Monday morning, struggled to get the kids to school in a downpour. We stood in the door of a bodega and looked out at the rain and the sodden trudge the strangers were making of it. It grew heavier and lighter and heavier and lighter and then it was time. We had to go no matter what. AB was the only one in rain boots and after a rocky start in which she accused me of not telling her about the rain and a poor parenting moment where little empathy was shown, she started enjoying herself. I was not. I was wearing a poncho and carrying a trash bag of backpacks. I went home and changed out of my wet jeans and in the unlikeliest act of all, already late for work, I shaved.

Undated entry: I have been to this bar before of course.

The girls use an APP that makes custom teddy bears. You pick a bear and dress him. This is inexplicably fascinating.  AB made one on the bus to the ferry called Poet Bear. The bear had a top hat and black leather mask. It was wearing a tuxedo and holding a black laptop like mine. The pomp and menace of this bear seem about right for a poet.

Sunday- Laundry day and I’m alone. The clothes are spinning in the fire for another thirty five minutes. I usually work on poetry but I left the laptop at home. Not even any to read except for whatever is on the Nook. Still need to finish the Argonautica. In the early morning, an hour of writing. I finished 6 a.m. , a poem made of scraps from another poem with the odd subject of a pair of pastry tongs. Maybe a couple of new lines at the end saves it. In that first flush of enthusiasm, I sent it out to a journal named Moonshot. (Rejected with undoubtedly good judgement at a later date- ed. note)  Two games of basketball, shot better but it is painfully clear that I am old and maybe a little chubby. I keep waiting to get my legs under me again but maybe those legs only exist in my imagination. I should have said at the top of this entry that I am at the bar using their wifi while the clothes dry. I could barely afford what they term as a fizzy lifting drink, a High Life. This is the second time that I have seen that phrase today. The first time was on the red bikini’ed bottom of a woman at the Red Hook pool. Beck is on the stereo: Two turntables….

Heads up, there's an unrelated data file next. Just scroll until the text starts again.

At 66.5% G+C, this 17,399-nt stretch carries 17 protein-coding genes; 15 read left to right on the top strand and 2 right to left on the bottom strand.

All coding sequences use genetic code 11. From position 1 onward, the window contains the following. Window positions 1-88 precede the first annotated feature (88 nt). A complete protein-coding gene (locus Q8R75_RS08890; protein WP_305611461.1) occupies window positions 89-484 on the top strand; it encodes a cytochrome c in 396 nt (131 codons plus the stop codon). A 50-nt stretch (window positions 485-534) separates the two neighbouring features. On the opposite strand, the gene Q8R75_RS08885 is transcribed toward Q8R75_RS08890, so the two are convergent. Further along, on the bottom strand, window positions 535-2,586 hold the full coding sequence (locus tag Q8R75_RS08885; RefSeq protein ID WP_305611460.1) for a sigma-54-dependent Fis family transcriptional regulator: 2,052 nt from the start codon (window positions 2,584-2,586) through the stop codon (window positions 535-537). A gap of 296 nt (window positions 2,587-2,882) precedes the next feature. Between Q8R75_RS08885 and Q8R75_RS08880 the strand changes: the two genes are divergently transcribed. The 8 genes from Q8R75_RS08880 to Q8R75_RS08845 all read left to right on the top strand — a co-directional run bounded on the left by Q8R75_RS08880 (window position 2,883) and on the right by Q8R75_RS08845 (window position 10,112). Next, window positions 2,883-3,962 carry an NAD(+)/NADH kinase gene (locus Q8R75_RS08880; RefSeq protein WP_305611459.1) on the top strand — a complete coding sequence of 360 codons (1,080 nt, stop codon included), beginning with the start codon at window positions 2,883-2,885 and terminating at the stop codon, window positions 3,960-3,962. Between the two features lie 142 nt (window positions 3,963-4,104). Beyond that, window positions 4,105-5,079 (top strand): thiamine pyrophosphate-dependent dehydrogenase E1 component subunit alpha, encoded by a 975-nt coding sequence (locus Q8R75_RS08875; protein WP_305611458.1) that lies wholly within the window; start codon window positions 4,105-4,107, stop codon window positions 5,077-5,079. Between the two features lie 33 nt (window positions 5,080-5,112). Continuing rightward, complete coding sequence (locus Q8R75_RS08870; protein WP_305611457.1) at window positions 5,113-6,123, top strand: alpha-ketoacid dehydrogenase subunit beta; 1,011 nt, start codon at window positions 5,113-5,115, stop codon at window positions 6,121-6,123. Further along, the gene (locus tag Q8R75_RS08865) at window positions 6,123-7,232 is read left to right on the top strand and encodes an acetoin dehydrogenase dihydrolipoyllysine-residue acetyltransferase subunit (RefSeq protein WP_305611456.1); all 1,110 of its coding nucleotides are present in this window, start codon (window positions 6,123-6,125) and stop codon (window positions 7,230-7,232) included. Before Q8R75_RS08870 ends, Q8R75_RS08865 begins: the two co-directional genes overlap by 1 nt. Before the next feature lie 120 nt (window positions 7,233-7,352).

July- On vacation now, Saturday morning at the Flagler Bar and Grill. The bar switches to coffee in the morning at the Sheraton. The girl that served me had just been crying. I chose a frozen latte, too sweet, but still coffee. I received a rejection in my email and a suggestion for a few lines on another poem from a friend. It is so strange to hear pop music again. I don’t go the places in New York  that I would hear it.  So rapid. So compelling, so present, like a part of the climate here in Florida. Maybe they are right: eternal youth and sun and love-making and the guidance of Disc Jockeys.

September 30- The last day at Governor’s Island- I am here with my two children. They are on the swings, the swings with the best view in the world. They face the Statue of Liberty. Tall ships and yachts and the Staten Island Ferry and lower Manhattan and Ellis Island and New Jersey are all visible. They are taking turns pushing each other. I’m sitting at Little Eva’s about one hundred feet away eating a pulled pork sandwich and drinking sangria. Not a parent of the year moment but not so bad either. Some of the best times in life came when my parents said, “Go off and play.” There are not as many food options today, many of the food vendors have already shut down for the season. It isn’t the best day. There is a little chill in the air. Most of us are here because it is the last day. A moment when you realize the season is gone and there is no guarantee that any of us will ever come here again. Though we probably will. This place is perfect for the small amount of melancholy that I have today. Where would it have gone had I not come here?